MH370's Captain Ran Simulations of Remote Airstrip Landings Days Before Takeoff

Zaharie Shah, the captain of Malaysia Airlines Flight MH370 that vanished on March 8, was at home practicing takeoff and landings in remote locations before he piloted the plane. Some of the locations Shah used as targets included airstrips in the southern Indian Ocean.

Shah is now the “chief suspect” in Malaysia's official police investigation, according to The Sunday Times. The police interviewed more than 170 people and finished intelligence checks on every person on board; the only suspicious person, and the only person without any future social or career plans, was Shah.

The files on Shah’s computer revealing his simulator data were recovered by the police despite being deleted before police arrived.

Details of the investigation’s results have only been shared with foreign governments and their investigators. Malaysian police stated, “The police investigation is still ongoing. To date no conclusions can be made as to the contributor to the incident, and it would be sub judice [a legal term referring to not commenting on ongoing cases] to say so. Nevertheless, the police are still looking into all possible angles.”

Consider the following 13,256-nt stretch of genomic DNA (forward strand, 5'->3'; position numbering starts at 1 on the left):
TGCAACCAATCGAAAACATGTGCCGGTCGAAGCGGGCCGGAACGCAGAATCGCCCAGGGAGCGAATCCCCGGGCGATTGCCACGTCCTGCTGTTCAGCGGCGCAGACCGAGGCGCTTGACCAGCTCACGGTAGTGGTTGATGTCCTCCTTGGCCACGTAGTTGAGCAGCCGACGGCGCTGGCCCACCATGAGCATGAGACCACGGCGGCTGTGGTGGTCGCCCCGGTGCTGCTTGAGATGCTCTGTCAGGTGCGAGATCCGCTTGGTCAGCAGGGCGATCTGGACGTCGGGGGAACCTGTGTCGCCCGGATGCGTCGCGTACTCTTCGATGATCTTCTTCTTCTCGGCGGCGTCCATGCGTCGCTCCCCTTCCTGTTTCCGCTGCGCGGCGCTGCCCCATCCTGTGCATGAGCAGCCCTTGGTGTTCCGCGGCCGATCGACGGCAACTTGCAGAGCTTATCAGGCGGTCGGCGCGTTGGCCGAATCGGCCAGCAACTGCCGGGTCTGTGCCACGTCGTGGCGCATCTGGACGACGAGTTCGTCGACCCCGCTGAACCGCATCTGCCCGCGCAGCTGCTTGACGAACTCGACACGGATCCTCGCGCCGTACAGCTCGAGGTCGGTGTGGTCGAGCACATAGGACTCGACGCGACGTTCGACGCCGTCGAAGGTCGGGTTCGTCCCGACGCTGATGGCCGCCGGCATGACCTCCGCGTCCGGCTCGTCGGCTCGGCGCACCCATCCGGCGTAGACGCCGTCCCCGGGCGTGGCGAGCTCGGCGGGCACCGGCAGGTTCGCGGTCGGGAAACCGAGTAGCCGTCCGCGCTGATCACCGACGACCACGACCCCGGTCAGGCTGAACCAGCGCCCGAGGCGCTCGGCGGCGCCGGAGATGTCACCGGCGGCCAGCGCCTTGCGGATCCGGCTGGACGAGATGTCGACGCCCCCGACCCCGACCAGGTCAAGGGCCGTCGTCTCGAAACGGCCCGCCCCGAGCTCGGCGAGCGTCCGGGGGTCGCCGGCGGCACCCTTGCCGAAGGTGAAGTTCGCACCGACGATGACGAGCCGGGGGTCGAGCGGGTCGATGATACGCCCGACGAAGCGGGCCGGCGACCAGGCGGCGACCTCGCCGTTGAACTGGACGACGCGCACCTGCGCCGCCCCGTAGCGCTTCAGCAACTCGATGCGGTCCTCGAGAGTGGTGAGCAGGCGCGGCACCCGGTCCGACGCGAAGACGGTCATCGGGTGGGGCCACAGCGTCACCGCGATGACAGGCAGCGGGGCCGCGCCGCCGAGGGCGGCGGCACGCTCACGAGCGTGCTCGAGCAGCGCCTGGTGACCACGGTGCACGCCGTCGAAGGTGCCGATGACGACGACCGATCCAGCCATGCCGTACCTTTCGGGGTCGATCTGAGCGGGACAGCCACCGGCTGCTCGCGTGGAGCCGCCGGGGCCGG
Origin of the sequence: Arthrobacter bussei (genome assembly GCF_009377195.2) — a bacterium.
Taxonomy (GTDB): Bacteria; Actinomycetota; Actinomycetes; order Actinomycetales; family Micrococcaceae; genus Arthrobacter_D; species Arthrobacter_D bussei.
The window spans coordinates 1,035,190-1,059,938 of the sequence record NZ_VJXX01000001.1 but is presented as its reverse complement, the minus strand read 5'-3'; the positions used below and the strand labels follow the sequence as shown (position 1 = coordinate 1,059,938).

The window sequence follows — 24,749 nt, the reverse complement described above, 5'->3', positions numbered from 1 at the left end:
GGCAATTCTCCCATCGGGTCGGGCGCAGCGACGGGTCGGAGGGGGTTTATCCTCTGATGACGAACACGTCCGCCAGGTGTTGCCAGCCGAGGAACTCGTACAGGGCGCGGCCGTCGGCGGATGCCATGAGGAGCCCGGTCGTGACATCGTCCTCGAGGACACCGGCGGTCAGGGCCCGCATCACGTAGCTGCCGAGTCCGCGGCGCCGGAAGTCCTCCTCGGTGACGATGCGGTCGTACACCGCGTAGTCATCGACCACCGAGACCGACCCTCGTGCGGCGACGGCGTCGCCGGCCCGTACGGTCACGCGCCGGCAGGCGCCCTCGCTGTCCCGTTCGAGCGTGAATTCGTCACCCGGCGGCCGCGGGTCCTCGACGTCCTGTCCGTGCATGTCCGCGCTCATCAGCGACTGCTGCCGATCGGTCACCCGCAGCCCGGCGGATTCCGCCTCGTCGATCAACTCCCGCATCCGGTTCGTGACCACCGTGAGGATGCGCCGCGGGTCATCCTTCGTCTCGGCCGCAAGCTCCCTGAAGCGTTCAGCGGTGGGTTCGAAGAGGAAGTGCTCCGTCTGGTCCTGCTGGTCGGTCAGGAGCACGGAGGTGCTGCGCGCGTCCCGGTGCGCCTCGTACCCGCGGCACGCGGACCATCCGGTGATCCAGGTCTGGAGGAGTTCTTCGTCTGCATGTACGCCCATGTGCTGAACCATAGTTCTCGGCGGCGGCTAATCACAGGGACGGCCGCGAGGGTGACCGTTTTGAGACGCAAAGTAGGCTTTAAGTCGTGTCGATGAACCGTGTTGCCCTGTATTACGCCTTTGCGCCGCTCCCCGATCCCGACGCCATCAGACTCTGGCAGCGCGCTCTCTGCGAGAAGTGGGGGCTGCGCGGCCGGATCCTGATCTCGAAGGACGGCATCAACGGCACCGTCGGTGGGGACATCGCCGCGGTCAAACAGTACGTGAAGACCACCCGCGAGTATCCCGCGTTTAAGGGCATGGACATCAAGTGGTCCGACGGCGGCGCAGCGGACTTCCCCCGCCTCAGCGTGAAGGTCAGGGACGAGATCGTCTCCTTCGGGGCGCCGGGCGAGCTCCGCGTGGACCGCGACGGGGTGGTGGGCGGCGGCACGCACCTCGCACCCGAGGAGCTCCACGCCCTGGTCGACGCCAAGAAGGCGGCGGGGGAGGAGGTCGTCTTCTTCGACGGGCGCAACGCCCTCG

Shah was alleged to be a “fanatical” and “obsessive” supporter of Anwar Ibrahim, Malaysia’s opposition leader who was jailed for homosexuality a few hours before the plane disappeared. Only hours before the flight took off, Shah, 53, was at a trial in which Ibrahim was jailed for five years. Police assert that Shah was a vocal supporter of Ibrahim, and they surmise that Ibrahim’s imprisonment left Shah deeply disturbed. The plane left seven hours later.

Shah’s family has described his instability the few weeks before the flight and also denied rumors that he had recently separated from his wife and family.


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